If you’ve ever had a cold sore, then you have a virus living in the nerves near your spinal column. That tiny little virus never goes away and can reactivate at any time, leaving you with an unsightly cold sore to deal with.
Continue reading to learn more about the various symptoms of cold sores and what you can do to prevent (and treat) them.
What are Cold Sores?
Before we can discuss what the symptoms and preventative measures for cold sores are, it’s important to first understand what a cold sore actually is. Fever blisters, also known as cold sores, are fluid-filled blisters that form around the mouth as a result of the herpes simplex virus.
The herpes simplex virus (also known as HSV-1) is the main culprit behind cold sores and is closely related to HSV-2; this second herpes simplex virus type is responsible for most cases of genital herpes. Both HSV-1 and HSV-2 can cause cold sores, can be spread by oral sex, and are contagious even when asymptomatic.
Are Cold Sores the Same Thing as Canker Sores?
Canker sores and cold sores may look similar in some cases; however, they are not the same condition. Canker sores are not contagious and often appear as a pale or yellow ulcer with a red outer perimeter. There is currently not enough research available to definitively state the cause of canker sores, unlike cold sores (herpes simplex virus).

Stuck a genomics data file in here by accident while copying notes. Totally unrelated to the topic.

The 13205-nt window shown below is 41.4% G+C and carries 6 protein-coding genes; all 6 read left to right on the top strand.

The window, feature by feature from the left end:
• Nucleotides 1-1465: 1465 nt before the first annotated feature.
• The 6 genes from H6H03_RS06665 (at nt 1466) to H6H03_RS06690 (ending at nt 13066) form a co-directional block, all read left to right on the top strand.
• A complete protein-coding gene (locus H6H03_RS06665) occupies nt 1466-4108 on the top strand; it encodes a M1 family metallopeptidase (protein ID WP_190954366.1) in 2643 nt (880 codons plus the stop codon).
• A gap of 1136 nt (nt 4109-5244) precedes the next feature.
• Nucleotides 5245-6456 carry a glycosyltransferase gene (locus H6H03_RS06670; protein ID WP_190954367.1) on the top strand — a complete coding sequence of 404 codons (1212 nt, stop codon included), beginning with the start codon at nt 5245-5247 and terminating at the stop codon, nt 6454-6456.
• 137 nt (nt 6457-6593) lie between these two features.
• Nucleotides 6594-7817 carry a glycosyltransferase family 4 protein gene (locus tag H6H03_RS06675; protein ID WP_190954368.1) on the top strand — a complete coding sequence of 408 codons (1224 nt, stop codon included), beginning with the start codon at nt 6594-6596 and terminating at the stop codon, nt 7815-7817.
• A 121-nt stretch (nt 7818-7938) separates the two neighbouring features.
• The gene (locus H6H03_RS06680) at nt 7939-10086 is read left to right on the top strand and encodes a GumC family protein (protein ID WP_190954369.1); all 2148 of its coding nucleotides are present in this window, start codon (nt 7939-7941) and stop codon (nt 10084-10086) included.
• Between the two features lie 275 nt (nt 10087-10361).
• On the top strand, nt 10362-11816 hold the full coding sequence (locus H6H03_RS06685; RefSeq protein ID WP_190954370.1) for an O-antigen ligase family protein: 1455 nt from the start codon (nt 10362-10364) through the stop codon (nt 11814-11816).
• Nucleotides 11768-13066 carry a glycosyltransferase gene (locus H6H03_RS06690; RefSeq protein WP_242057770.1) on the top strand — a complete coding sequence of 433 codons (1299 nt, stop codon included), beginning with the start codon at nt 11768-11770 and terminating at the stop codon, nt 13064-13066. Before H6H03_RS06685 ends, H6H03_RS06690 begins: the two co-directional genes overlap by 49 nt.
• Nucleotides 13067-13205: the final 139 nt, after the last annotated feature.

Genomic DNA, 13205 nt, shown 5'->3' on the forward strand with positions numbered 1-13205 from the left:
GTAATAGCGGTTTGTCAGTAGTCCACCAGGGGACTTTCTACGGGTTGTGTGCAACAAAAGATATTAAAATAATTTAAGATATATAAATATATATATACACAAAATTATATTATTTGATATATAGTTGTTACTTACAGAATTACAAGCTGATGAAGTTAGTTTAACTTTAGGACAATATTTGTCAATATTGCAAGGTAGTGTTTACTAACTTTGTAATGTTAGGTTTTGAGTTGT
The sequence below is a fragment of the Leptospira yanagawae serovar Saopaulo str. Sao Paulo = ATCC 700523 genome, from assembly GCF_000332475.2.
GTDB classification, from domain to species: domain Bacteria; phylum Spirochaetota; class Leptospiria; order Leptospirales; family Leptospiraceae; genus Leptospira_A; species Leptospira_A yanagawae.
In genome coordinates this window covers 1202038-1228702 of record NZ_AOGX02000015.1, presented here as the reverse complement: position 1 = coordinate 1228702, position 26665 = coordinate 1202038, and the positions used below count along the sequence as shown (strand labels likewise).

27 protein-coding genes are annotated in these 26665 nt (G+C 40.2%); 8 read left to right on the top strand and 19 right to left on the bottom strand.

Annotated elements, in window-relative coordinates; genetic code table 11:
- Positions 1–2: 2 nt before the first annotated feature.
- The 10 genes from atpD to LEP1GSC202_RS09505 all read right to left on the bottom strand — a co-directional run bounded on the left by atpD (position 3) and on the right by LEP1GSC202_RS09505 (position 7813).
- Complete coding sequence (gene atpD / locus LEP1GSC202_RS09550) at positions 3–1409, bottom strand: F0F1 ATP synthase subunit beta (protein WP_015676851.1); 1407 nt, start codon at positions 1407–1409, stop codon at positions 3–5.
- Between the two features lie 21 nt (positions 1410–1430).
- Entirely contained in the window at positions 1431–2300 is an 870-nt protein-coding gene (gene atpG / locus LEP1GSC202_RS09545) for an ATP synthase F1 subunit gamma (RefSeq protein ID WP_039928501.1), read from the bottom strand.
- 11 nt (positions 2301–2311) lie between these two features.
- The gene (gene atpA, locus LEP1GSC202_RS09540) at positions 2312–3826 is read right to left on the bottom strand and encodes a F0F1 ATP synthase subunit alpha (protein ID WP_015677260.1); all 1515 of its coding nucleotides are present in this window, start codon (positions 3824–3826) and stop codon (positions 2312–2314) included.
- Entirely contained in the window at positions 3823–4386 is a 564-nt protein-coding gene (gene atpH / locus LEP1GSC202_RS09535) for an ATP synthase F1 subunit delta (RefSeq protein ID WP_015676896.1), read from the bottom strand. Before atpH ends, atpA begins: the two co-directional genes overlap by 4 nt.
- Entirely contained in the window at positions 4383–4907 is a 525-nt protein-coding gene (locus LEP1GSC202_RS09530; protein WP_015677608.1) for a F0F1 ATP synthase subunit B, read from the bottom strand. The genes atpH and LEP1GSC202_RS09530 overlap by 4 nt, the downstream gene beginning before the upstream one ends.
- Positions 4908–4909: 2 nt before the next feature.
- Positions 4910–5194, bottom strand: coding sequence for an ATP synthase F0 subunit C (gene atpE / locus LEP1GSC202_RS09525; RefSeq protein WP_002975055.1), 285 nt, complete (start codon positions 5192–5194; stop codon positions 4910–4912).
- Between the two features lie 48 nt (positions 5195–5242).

What are the Symptoms of Oral Herpes?
Most people think the only sign that you have a cold sore is the sore itself. These people are mistaken; there are plenty of other subtle signs that your body is experiencing an outbreak, such as the following…
One of the first signs that you may be developing a cold sore is an itching sensation on or around the lips.
When Does the Itching Begin?
Itching usually starts around 12 to 24 hours before the visible signs of a cold sore develop.
Why Herpes Can Cause Itching
As a cold sore is forming, you may feel an itching sensation on or around your lips and mouth. Most people feel this as a result of the blister forming in its pre-visible stage.
Itchiness isn’t the only sensation you may experience in your lips, either…
2. Tingling and Burning
Before a cold sore is visible, you may also experience some tingling and/or burning sensations on or around your lips and mouth.
When Does the Tingling and Burning Begin?
Tingling and burning often occur within the 12 to 24-hour time frame before a cold sore is visible and can range in severity, however, they’re most often mild symptoms.
Why Herpes Can Cause Tingling and Burning
Like the itching sensation previously described, the tingling and burning sensation that can be felt is the result of a cold sore forming during its early stages.
The following sign of fever blisters? It’s perhaps the single most recognizable symptom of them all…
3. Blisters Around the Mouth and/or Lips
Blisters are the first visible sign of the HSV-1 virus that causes cold sores.
When Do Blisters Form?